After this Court denied initial motions to dismiss filed by the Defendants in this case, (Docs. 56 and 57), finding that there were disputed factual issues regarding whether Leaphart ever consented to the surgical removal of his cancerous testicle, the Defendants filed summary judgment motions. (Docs. 76 and 83.) These summary judgment motions include as exhibits documents purporting to be informed consent forms signed by Leaphart acknowledging that physicians might remove his cancerous testicle in the course of this May 13, 2008 medical procedure. (Id.) This evidence that Leaphart consented to the removal of this cancerous organ has obvious relevance to an inmate due process claim of a right to refuse treatment. A claim like the claim made here by Leaphart is based upon the alleged failure to inform a prisoner of medical treatment options, which denied the inmate the right to make informed choices concerning the right to refuse treatment. In this setting, a failure to disclose to the inmate the treatment option chosen by doctors is a essential component of the constitutional claim since "[t]o establish a violation of the constitutional right to medical information, a prisoner [1] must satisfy an objective reasonableness standard, [2] must demonstrate that the defendant acted with the requisite state of mind, and [3] must make a showing that the lack of information impaired his right to refuse treatment." Pabon v. Wright, 459 F.3d 241, 250 (2d Cir. 2006)(emphasis added).

While the parties are currently briefing these potentially dispositive motions, Leaphart has filed a motion to compel discovery. (Doc. 87.) In this motion, Leaphart seeks wide-ranging discovery, both of his own medical records, and of records, policies, procedures, tape recordings, videos, transcripts, statements, letters, books, memoranda and records involving complaints and grievances filed against the PHS Defendants by other inmates. (Id.) The PHS Defendants have responded by providing Leaphart with more than 100 pages of medical records relating to his own treatment, but have objected to those discovery demands which seek records concerning the treatment of other third parties. (Doc. 99.)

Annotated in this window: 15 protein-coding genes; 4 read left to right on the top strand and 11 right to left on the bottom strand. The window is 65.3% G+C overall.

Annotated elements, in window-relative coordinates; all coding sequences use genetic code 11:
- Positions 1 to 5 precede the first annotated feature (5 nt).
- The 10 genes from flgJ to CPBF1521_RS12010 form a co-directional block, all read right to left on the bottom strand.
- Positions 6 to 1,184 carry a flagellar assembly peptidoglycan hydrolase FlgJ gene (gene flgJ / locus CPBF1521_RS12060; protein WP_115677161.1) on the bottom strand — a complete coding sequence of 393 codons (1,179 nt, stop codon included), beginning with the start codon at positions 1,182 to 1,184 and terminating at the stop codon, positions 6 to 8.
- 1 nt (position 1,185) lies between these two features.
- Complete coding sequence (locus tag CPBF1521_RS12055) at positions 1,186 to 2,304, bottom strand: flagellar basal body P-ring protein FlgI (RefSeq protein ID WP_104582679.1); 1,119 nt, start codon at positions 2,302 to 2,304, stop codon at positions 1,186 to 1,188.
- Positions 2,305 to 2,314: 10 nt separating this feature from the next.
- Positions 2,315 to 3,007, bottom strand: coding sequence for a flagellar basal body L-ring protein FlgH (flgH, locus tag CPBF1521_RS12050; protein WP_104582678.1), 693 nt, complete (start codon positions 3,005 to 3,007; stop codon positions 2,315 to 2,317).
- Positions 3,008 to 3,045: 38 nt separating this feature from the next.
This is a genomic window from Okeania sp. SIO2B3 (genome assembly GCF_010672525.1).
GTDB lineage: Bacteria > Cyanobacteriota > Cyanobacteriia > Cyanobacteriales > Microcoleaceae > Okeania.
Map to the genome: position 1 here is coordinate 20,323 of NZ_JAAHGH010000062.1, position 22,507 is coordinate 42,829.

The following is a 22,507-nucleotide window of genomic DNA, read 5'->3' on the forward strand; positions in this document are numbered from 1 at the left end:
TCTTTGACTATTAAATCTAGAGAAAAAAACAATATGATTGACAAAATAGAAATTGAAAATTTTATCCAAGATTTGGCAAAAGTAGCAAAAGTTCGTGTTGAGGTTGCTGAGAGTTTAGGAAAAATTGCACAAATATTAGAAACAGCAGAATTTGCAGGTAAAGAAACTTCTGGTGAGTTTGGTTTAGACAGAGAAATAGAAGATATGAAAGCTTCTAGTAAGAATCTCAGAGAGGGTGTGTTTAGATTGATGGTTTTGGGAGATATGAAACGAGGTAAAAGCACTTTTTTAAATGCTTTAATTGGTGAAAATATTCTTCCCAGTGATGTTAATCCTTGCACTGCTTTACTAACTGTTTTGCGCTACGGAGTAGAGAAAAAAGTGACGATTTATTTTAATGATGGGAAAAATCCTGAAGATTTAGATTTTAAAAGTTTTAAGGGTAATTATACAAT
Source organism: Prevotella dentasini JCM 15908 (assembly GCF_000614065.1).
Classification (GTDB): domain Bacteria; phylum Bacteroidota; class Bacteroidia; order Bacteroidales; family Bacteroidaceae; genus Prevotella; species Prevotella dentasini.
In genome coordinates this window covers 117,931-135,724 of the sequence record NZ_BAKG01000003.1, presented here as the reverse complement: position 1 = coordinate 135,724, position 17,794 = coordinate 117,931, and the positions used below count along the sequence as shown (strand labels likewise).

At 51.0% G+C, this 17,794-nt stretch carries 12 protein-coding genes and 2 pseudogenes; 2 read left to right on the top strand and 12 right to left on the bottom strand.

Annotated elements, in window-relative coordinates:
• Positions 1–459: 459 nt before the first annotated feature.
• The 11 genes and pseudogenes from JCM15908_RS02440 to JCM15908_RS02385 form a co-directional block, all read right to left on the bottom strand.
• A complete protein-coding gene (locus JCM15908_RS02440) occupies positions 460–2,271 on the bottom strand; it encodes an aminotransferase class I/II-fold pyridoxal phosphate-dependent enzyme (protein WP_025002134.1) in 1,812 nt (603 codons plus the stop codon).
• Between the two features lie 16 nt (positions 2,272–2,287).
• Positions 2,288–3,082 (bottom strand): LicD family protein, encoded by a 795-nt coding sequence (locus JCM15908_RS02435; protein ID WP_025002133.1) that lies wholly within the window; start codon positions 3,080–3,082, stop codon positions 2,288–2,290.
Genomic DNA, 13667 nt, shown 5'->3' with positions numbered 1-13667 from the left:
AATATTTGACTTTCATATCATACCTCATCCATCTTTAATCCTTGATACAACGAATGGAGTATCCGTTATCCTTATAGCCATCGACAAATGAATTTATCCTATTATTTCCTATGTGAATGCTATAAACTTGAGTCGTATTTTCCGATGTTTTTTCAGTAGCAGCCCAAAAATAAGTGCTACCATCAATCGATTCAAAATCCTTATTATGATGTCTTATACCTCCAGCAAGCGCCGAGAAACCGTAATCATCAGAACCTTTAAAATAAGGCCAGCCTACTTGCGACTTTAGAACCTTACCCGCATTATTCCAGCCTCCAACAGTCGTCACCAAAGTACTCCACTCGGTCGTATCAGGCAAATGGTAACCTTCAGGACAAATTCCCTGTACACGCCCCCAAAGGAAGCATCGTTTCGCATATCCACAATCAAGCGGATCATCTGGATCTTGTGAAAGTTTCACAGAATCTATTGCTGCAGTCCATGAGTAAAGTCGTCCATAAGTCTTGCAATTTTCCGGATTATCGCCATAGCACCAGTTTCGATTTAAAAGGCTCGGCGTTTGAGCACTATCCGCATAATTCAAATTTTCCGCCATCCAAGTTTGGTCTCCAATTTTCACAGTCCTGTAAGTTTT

This motion to compel has been briefed by the parties. (Docs. 98 and 99.) For the reasons set forth below, the motion will be denied at this time without prejudice to renewal, if necessary, once the potentially dispositive pre-trial motions are resolved.

II. Discussion

Issues relating to the scope of discovery permitted under Rule 26 rest in the sound discretion of the Court. Wisniewski v. Johns-Manville Corp., 812 F.2d 81, 90 (3d Cir. 1987). A court's decisions regarding the conduct of discovery will be disturbed only upon a showing of an abuse of discretion. Marroquin-Manriquez v. I.N.S., 699 F.2d 129, 134 (3d Cir. 1983). This broad discretion extends to decisions under Rule 26(c) relating to the issuance of protective orders limiting and regulating discovery. Indeed, it is undisputed that: " '[t]he grant and nature of [a protective order] is singularly within the discretion of the district court and may be reversed only on a clear showing of abuse of discretion.' Galella v. Onassis, 487 F.2d 986, 997 (2d Cir.1973) (citation omitted)." Dove v. Atlantic Capital Corp., 963 F.2d 15, 19 (2d Cir. 1992).

Certain basic principles, however, guide the exercise of this discretion. One of these cardinal principles, governing the exercise of discretion in this field, is that the district court may properly defer or delay discovery while it considers a potentially dispositive pretrial motion, provided the district court concludes that the pretrial motion does not, on its face, appear groundless. See, e.g., James v. York County Police Dep't, 160 F.App'x 126, 136 (3d Cir. 2005); Nolan v. U.S. Dep't of Justice, 973 F.2d 843,849 (10th Cir. 1992); Johnson v. New York Univ. Sch. of Ed., 205 F.R.D. 433, 434 (S.D.N.Y. 2002). Briefly deferring discovery in such a case, while the court determines the threshold issue of whether a complaint has sufficient merit to go forward, recognizes a simple, fundamental truth: Parties who file motions which may ...